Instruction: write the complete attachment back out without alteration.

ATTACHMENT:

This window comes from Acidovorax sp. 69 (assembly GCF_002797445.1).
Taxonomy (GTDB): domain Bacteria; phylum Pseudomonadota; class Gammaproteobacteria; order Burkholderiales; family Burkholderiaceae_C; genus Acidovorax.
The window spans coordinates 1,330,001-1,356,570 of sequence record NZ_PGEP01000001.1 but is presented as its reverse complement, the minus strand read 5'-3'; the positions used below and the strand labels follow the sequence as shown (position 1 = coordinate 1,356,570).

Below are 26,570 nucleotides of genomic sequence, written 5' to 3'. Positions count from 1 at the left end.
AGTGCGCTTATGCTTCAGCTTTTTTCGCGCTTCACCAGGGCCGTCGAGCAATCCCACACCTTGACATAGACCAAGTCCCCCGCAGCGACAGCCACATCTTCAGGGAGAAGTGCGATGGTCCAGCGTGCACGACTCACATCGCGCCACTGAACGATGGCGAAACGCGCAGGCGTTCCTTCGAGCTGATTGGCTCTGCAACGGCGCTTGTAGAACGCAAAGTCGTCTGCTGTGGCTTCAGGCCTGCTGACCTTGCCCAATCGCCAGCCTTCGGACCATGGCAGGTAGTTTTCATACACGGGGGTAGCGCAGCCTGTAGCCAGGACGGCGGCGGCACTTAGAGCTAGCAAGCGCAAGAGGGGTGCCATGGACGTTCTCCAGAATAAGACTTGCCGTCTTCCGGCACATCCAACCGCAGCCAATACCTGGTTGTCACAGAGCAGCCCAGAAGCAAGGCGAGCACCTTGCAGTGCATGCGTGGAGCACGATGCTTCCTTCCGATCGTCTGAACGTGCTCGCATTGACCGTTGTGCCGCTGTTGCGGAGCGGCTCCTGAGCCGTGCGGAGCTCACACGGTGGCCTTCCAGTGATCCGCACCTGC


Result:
This window comes from Acidovorax sp. 69 (assembly GCF_002797445.1).
Taxonomy (GTDB): domain Bacteria; phylum Pseudomonadota; class Gammaproteobacteria; order Burkholderiales; family Burkholderiaceae_C; genus Acidovorax.
The window spans coordinates 1,330,001-1,356,570 of sequence record NZ_PGEP01000001.1 but is presented as its reverse complement, the minus strand read 5'-3'; the positions used below and the strand labels follow the sequence as shown (position 1 = coordinate 1,356,570).

Below are 26,570 nucleotides of genomic sequence, written 5' to 3'. Positions count from 1 at the left end.
AGTGCGCTTATGCTTCAGCTTTTTTCGCGCTTCACCAGGGCCGTCGAGCAATCCCACACCTTGACATAGACCAAGTCCCCCGCAGCGACAGCCACATCTTCAGGGAGAAGTGCGATGGTCCAGCGTGCACGACTCACATCGCGCCACTGAACGATGGCGAAACGCGCAGGCGTTCCTTCGAGCTGATTGGCTCTGCAACGGCGCTTGTAGAACGCAAAGTCGTCTGCTGTGGCTTCAGGCCTGCTGACCTTGCCCAATCGCCAGCCTTCGGACCATGGCAGGTAGTTTTCATACACGGGGGTAGCGCAGCCTGTAGCCAGGACGGCGGCGGCACTTAGAGCTAGCAAGCGCAAGAGGGGTGCCATGGACGTTCTCCAGAATAAGACTTGCCGTCTTCCGGCACATCCAACCGCAGCCAATACCTGGTTGTCACAGAGCAGCCCAGAAGCAAGGCGAGCACCTTGCAGTGCATGCGTGGAGCACGATGCTTCCTTCCGATCGTCTGAACGTGCTCGCATTGACCGTTGTGCCGCTGTTGCGGAGCGGCTCCTGAGCCGTGCGGAGCTCACACGGTGGCCTTCCAGTGATCCGCACCTGC